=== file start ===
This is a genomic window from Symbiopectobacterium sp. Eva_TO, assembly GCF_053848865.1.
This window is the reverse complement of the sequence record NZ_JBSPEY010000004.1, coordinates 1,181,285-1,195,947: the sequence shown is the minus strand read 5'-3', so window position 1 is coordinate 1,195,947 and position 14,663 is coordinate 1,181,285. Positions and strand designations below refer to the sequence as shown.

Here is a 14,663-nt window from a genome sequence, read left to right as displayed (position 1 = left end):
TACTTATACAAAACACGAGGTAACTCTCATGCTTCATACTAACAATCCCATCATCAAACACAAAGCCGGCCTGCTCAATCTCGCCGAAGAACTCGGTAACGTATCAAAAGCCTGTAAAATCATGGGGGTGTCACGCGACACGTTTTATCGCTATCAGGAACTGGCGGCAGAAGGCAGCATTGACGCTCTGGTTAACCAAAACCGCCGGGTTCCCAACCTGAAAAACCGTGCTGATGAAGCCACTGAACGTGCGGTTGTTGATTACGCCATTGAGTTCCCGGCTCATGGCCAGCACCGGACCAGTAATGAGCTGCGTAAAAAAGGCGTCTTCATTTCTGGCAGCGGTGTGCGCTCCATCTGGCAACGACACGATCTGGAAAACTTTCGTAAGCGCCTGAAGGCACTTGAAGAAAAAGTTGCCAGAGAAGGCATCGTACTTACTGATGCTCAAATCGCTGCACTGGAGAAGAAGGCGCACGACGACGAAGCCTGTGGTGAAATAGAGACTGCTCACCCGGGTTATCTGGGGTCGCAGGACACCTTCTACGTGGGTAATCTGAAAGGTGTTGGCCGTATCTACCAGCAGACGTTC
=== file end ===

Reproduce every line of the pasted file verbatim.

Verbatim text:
This is a genomic window from Symbiopectobacterium sp. Eva_TO, assembly GCF_053848865.1.
This window is the reverse complement of the sequence record NZ_JBSPEY010000004.1, coordinates 1,181,285-1,195,947: the sequence shown is the minus strand read 5'-3', so window position 1 is coordinate 1,195,947 and position 14,663 is coordinate 1,181,285. Positions and strand designations below refer to the sequence as shown.

Here is a 14,663-nt window from a genome sequence, read left to right as displayed (position 1 = left end):
TACTTATACAAAACACGAGGTAACTCTCATGCTTCATACTAACAATCCCATCATCAAACACAAAGCCGGCCTGCTCAATCTCGCCGAAGAACTCGGTAACGTATCAAAAGCCTGTAAAATCATGGGGGTGTCACGCGACACGTTTTATCGCTATCAGGAACTGGCGGCAGAAGGCAGCATTGACGCTCTGGTTAACCAAAACCGCCGGGTTCCCAACCTGAAAAACCGTGCTGATGAAGCCACTGAACGTGCGGTTGTTGATTACGCCATTGAGTTCCCGGCTCATGGCCAGCACCGGACCAGTAATGAGCTGCGTAAAAAAGGCGTCTTCATTTCTGGCAGCGGTGTGCGCTCCATCTGGCAACGACACGATCTGGAAAACTTTCGTAAGCGCCTGAAGGCACTTGAAGAAAAAGTTGCCAGAGAAGGCATCGTACTTACTGATGCTCAAATCGCTGCACTGGAGAAGAAGGCGCACGACGACGAAGCCTGTGGTGAAATAGAGACTGCTCACCCGGGTTATCTGGGGTCGCAGGACACCTTCTACGTGGGTAATCTGAAAGGTGTTGGCCGTATCTACCAGCAGACGTTC